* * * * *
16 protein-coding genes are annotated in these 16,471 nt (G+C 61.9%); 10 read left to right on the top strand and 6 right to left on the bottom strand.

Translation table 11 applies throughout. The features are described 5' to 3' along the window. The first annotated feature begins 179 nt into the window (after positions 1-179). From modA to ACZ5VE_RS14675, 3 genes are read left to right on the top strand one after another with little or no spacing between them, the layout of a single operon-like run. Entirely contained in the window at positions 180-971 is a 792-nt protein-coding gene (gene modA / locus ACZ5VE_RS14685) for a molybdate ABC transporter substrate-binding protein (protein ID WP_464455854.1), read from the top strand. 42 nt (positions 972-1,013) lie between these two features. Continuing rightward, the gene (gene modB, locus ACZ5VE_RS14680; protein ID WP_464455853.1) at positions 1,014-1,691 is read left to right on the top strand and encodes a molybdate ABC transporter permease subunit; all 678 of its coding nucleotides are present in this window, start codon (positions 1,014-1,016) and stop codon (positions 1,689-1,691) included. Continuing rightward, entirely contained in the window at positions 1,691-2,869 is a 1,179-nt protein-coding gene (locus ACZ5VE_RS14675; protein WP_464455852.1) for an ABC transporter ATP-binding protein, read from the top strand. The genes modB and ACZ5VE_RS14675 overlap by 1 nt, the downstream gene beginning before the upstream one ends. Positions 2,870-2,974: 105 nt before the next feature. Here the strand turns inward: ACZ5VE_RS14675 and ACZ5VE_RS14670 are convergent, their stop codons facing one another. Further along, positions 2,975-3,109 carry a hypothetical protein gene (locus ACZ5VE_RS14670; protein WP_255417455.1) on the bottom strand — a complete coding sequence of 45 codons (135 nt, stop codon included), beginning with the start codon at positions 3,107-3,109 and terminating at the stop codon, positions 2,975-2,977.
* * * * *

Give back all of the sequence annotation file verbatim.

16 protein-coding genes are annotated in these 16,471 nt (G+C 61.9%); 10 read left to right on the top strand and 6 right to left on the bottom strand.

Translation table 11 applies throughout. The features are described 5' to 3' along the window. The first annotated feature begins 179 nt into the window (after positions 1-179). From modA to ACZ5VE_RS14675, 3 genes are read left to right on the top strand one after another with little or no spacing between them, the layout of a single operon-like run. Entirely contained in the window at positions 180-971 is a 792-nt protein-coding gene (gene modA / locus ACZ5VE_RS14685) for a molybdate ABC transporter substrate-binding protein (protein ID WP_464455854.1), read from the top strand. 42 nt (positions 972-1,013) lie between these two features. Continuing rightward, the gene (gene modB, locus ACZ5VE_RS14680; protein ID WP_464455853.1) at positions 1,014-1,691 is read left to right on the top strand and encodes a molybdate ABC transporter permease subunit; all 678 of its coding nucleotides are present in this window, start codon (positions 1,014-1,016) and stop codon (positions 1,689-1,691) included. Continuing rightward, entirely contained in the window at positions 1,691-2,869 is a 1,179-nt protein-coding gene (locus ACZ5VE_RS14675; protein WP_464455852.1) for an ABC transporter ATP-binding protein, read from the top strand. The genes modB and ACZ5VE_RS14675 overlap by 1 nt, the downstream gene beginning before the upstream one ends. Positions 2,870-2,974: 105 nt before the next feature. Here the strand turns inward: ACZ5VE_RS14675 and ACZ5VE_RS14670 are convergent, their stop codons facing one another. Further along, positions 2,975-3,109 carry a hypothetical protein gene (locus ACZ5VE_RS14670; protein WP_255417455.1) on the bottom strand — a complete coding sequence of 45 codons (135 nt, stop codon included), beginning with the start codon at positions 3,107-3,109 and terminating at the stop codon, positions 2,975-2,977.